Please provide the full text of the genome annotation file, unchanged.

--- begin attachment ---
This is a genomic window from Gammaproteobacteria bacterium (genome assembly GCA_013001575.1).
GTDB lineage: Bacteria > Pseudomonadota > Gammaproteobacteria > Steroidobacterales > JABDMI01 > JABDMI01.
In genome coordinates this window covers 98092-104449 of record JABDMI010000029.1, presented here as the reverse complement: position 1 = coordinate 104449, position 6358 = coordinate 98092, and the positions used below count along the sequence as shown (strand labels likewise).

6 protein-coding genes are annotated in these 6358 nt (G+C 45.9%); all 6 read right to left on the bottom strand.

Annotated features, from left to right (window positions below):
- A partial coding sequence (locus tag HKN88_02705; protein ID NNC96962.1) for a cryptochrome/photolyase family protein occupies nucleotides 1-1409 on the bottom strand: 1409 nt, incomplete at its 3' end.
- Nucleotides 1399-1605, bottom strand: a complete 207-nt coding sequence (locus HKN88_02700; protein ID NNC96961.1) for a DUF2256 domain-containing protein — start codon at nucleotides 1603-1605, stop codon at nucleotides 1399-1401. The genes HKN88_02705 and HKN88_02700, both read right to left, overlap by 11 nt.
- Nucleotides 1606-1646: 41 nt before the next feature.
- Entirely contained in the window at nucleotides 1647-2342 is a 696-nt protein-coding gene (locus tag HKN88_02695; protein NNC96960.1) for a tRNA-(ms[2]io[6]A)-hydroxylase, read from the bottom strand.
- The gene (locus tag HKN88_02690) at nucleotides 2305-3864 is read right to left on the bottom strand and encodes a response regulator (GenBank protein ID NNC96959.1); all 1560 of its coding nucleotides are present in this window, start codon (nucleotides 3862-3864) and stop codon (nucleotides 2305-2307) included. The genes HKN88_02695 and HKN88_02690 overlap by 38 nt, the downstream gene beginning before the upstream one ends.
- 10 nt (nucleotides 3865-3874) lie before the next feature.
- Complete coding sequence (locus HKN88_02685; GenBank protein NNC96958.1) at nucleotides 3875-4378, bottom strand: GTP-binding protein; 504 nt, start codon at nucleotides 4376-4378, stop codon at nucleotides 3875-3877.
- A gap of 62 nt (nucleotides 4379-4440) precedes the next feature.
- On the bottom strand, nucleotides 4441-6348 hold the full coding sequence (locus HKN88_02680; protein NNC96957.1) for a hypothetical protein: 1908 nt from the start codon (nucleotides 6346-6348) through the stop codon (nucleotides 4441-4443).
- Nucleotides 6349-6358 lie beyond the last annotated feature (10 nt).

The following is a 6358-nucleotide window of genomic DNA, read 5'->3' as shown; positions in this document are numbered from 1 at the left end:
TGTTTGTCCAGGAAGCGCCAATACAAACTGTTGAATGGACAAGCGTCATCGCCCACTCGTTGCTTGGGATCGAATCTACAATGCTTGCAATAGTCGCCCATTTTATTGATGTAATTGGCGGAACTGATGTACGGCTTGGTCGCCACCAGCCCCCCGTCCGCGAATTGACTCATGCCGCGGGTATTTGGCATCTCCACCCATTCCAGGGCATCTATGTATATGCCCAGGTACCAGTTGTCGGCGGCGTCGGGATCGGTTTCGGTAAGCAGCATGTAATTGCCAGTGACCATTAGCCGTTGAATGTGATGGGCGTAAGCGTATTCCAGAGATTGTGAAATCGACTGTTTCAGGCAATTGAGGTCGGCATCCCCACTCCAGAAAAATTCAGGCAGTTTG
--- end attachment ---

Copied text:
This is a genomic window from Gammaproteobacteria bacterium (genome assembly GCA_013001575.1).
GTDB lineage: Bacteria > Pseudomonadota > Gammaproteobacteria > Steroidobacterales > JABDMI01 > JABDMI01.
In genome coordinates this window covers 98092-104449 of record JABDMI010000029.1, presented here as the reverse complement: position 1 = coordinate 104449, position 6358 = coordinate 98092, and the positions used below count along the sequence as shown (strand labels likewise).

6 protein-coding genes are annotated in these 6358 nt (G+C 45.9%); all 6 read right to left on the bottom strand.

Annotated features, from left to right (window positions below):
- A partial coding sequence (locus tag HKN88_02705; protein ID NNC96962.1) for a cryptochrome/photolyase family protein occupies nucleotides 1-1409 on the bottom strand: 1409 nt, incomplete at its 3' end.
- Nucleotides 1399-1605, bottom strand: a complete 207-nt coding sequence (locus HKN88_02700; protein ID NNC96961.1) for a DUF2256 domain-containing protein — start codon at nucleotides 1603-1605, stop codon at nucleotides 1399-1401. The genes HKN88_02705 and HKN88_02700, both read right to left, overlap by 11 nt.
- Nucleotides 1606-1646: 41 nt before the next feature.
- Entirely contained in the window at nucleotides 1647-2342 is a 696-nt protein-coding gene (locus tag HKN88_02695; protein NNC96960.1) for a tRNA-(ms[2]io[6]A)-hydroxylase, read from the bottom strand.
- The gene (locus tag HKN88_02690) at nucleotides 2305-3864 is read right to left on the bottom strand and encodes a response regulator (GenBank protein ID NNC96959.1); all 1560 of its coding nucleotides are present in this window, start codon (nucleotides 3862-3864) and stop codon (nucleotides 2305-2307) included. The genes HKN88_02695 and HKN88_02690 overlap by 38 nt, the downstream gene beginning before the upstream one ends.
- 10 nt (nucleotides 3865-3874) lie before the next feature.
- Complete coding sequence (locus HKN88_02685; GenBank protein NNC96958.1) at nucleotides 3875-4378, bottom strand: GTP-binding protein; 504 nt, start codon at nucleotides 4376-4378, stop codon at nucleotides 3875-3877.
- A gap of 62 nt (nucleotides 4379-4440) precedes the next feature.
- On the bottom strand, nucleotides 4441-6348 hold the full coding sequence (locus HKN88_02680; protein NNC96957.1) for a hypothetical protein: 1908 nt from the start codon (nucleotides 6346-6348) through the stop codon (nucleotides 4441-4443).
- Nucleotides 6349-6358 lie beyond the last annotated feature (10 nt).

The following is a 6358-nucleotide window of genomic DNA, read 5'->3' as shown; positions in this document are numbered from 1 at the left end:
TGTTTGTCCAGGAAGCGCCAATACAAACTGTTGAATGGACAAGCGTCATCGCCCACTCGTTGCTTGGGATCGAATCTACAATGCTTGCAATAGTCGCCCATTTTATTGATGTAATTGGCGGAACTGATGTACGGCTTGGTCGCCACCAGCCCCCCGTCCGCGAATTGACTCATGCCGCGGGTATTTGGCATCTCCACCCATTCCAGGGCATCTATGTATATGCCCAGGTACCAGTTGTCGGCGGCGTCGGGATCGGTTTCGGTAAGCAGCATGTAATTGCCAGTGACCATTAGCCGTTGAATGTGATGGGCGTAAGCGTATTCCAGAGATTGTGAAATCGACTGTTTCAGGCAATTGAGGTCGGCATCCCCACTCCAGAAAAATTCAGGCAGTTTG